Let your kid draw on the bathroom floor with washable crayons

Elizabeth’s toddler art solution:

My son is just about to turn two. He loves to color, but gets very frustrated at how the paper slides around on the tile floor. So I give him washable crayons and let him color directly on the floor! When he’s done, I take some pictures of the latest masterpiece, then break out the Swiffer WetJet or a sponge and clean up!

The only problem I could see with this is if he gets the idea that any crayon can be used to color on any surface (floor, wall, etc.). But it’s different for every kid! I had one who would color on anything he could reach, and another was born a neatnik.

Related: Cleaning up crayon marks and poster paint


  1. says

    Here’s another way to solve this: use blue painter’s tape to affix the paper to your table or floor. The tape can be removed easily when you’re done.

  2. says

    What my parents used to do is tape a big piece of cardboard down onto the floor and then use small bits of masking tape on the paper on top of that. The cardboard picks up when kids go outside the lines, and it doesn’t slide around.

  3. Christel says

    Beware of painter’s tape if your floors are a little worn. We did this recently in our old house and it lifted up a substantial amount of the finish, leaving very straight lines of bare wood behind.

  4. Anonymous says

    Definitely a good tip for a specific type of kid. Our daughter would have had a ball with this strategy, while our son has to be strictly “drawing on paper only” or he’d be all over the house with stuff (more than he is already, anyway).

  5. says

    Yes, a fairly good idea; but for me, having to take out the mop or anything…too much clean up. Use dry erase marker on a window. Just wipes right off.

    Certain types of coutertops work well for this too. It’s actually a lot of fun. Try it yourself! When I had a wipable countertop I just used to have a dry erase marker by the phone and wrote messages there. No need to find a pen and paper, it’s right there!

  6. J says

    I use those same markers on the fridge. When he was 3-5, he could draw his big pictures on the fridge (we adults also left notes for each other; there’s no way anyone can claim to miss a note written on the fridge!)

    Now, at 6 and in the 1st grade, he practices writing his words on it. We also play school – one of us plays teacher and the other sits at the breakfast bar as student. Even tho he’s 6, he is a pretty strict disciplinarian when he’s in charge of our “classroom.”

    Obviously, I had to be firm about which markers are allowed on the fridge (although Sharpie marks come off easily with straight bleach! – I found that out when a babysitter missed the “good’ markers and dug into a kitchen drawer to use a “bad” marker) and we keep a magnetic bin attached to the front of the fridge with the approved markers. Cleanup takes just a wet cloth. Occasionally, if we’ve left a masterpiece up for a few days, Windex is required to remove residue. In one instance, I had to use diluted bleach when we left some words up for a week.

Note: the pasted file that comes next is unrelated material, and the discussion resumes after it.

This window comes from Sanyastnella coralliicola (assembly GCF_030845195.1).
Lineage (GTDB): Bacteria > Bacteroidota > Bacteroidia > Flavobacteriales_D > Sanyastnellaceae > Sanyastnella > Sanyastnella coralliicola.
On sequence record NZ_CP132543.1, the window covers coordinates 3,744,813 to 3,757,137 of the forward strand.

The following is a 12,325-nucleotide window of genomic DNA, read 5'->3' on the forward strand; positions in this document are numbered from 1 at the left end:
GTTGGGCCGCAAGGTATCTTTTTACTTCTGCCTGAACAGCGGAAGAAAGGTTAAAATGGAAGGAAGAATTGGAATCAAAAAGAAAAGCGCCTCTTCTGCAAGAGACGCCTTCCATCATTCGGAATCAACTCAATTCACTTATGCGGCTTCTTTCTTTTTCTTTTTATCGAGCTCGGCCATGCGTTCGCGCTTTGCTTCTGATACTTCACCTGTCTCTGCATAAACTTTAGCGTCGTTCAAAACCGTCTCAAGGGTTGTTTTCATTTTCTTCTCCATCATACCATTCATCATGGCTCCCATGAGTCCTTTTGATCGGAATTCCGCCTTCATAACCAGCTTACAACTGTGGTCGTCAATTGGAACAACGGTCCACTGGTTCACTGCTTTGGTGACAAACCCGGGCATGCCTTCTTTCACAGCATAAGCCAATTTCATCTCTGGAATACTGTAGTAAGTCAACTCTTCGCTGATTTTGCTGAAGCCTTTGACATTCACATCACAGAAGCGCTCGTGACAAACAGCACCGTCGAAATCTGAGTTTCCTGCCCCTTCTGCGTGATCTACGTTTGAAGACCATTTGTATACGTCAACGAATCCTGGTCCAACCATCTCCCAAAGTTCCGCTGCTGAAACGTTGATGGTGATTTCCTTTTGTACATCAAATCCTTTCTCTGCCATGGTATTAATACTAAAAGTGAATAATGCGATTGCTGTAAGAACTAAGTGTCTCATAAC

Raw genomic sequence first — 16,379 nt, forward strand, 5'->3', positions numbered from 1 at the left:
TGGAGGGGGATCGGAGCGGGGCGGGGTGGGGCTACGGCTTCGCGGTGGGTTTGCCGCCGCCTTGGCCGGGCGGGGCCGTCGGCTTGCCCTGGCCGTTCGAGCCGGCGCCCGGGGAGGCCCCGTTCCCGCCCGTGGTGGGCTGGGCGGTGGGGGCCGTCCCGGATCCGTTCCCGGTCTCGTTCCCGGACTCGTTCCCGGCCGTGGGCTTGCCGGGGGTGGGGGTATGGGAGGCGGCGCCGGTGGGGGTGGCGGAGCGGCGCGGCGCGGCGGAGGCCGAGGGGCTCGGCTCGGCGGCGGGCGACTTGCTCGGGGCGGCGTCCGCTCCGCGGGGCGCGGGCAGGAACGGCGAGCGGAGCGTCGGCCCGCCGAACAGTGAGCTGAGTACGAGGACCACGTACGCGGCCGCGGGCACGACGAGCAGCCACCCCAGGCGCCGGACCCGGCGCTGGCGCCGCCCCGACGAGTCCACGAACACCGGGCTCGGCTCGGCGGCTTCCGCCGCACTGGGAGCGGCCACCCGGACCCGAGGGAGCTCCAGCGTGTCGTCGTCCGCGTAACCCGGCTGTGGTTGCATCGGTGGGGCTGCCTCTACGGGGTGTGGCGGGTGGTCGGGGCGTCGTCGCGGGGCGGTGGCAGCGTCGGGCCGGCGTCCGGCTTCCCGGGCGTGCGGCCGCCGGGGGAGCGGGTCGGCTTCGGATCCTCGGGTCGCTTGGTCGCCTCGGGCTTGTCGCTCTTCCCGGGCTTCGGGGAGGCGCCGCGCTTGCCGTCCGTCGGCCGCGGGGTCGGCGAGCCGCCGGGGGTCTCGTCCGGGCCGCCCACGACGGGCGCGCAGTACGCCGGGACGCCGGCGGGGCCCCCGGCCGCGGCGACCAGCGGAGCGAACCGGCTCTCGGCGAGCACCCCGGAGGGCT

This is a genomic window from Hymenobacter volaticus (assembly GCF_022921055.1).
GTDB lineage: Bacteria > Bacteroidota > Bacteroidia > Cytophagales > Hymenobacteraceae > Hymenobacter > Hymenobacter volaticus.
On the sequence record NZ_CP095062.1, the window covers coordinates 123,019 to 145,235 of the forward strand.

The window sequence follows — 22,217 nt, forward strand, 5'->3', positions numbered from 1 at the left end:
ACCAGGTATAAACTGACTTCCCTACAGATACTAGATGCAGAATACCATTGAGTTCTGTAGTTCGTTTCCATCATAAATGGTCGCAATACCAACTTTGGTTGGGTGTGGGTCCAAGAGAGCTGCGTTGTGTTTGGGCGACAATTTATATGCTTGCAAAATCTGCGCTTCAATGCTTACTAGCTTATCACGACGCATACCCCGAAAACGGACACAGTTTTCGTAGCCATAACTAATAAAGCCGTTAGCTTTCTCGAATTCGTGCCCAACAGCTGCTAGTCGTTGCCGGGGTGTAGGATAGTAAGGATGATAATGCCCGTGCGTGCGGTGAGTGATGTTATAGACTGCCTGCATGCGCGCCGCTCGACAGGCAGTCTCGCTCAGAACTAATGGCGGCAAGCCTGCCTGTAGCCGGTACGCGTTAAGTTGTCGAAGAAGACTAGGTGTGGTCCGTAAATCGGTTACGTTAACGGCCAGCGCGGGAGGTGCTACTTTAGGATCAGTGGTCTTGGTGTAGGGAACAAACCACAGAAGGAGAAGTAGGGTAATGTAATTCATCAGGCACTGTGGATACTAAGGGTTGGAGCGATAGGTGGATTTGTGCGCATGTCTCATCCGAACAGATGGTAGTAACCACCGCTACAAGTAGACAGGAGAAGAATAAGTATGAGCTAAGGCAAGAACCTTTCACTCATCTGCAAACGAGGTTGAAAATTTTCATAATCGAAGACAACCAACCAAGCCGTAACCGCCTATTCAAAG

But the fridge keeps him busy while I’m in the kitchen or on the kitchen phone.

  7. says

    We invested in TWO magna doodles – one for each kid – and that did the trick. I was forever hauling out my camera though to take pics of their stuff before they erased it…

  8. says

    J, permanent marker also comes off with dry erase marker. Just color dry erase over the permanent and wipe. It’s surprisingly that simple!

  9. Parent Hacks Editor says

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  10. says

    If you wanted to tack the paper down, you could probably use “drafting dots” – which are little circles of masking tape that architects/drafters use to hold down their paper.

    When my daugter went through a “writing on the wall” stage at about 18 mos. we hung up a sheet of plotter paper in her favorite doodling spot, took it down when it got full. You could also use very large sheets of newsprint (from a roll or the art supply store) or brown paper. It might make neat wrapping paper when it’s done.

  11. Naomi says

    As a parent that went to art school, I want to mention a simple artist tool I’ve been using with my toddlers. When they are coloring at the table, I just tape the paper down! I use masking tape now, although in art school we used a more expensive acid-free version called artist’s tape.

    I also just tried “twist-up crayons” for the first time, and I love them! The crayons are inside a rigid plastic cylinder, so little hands can hold them without breaking them (on accident or on purpose).

    …My boys are definitely in the “don’t give them any ideas about coloring on the floor” catergory.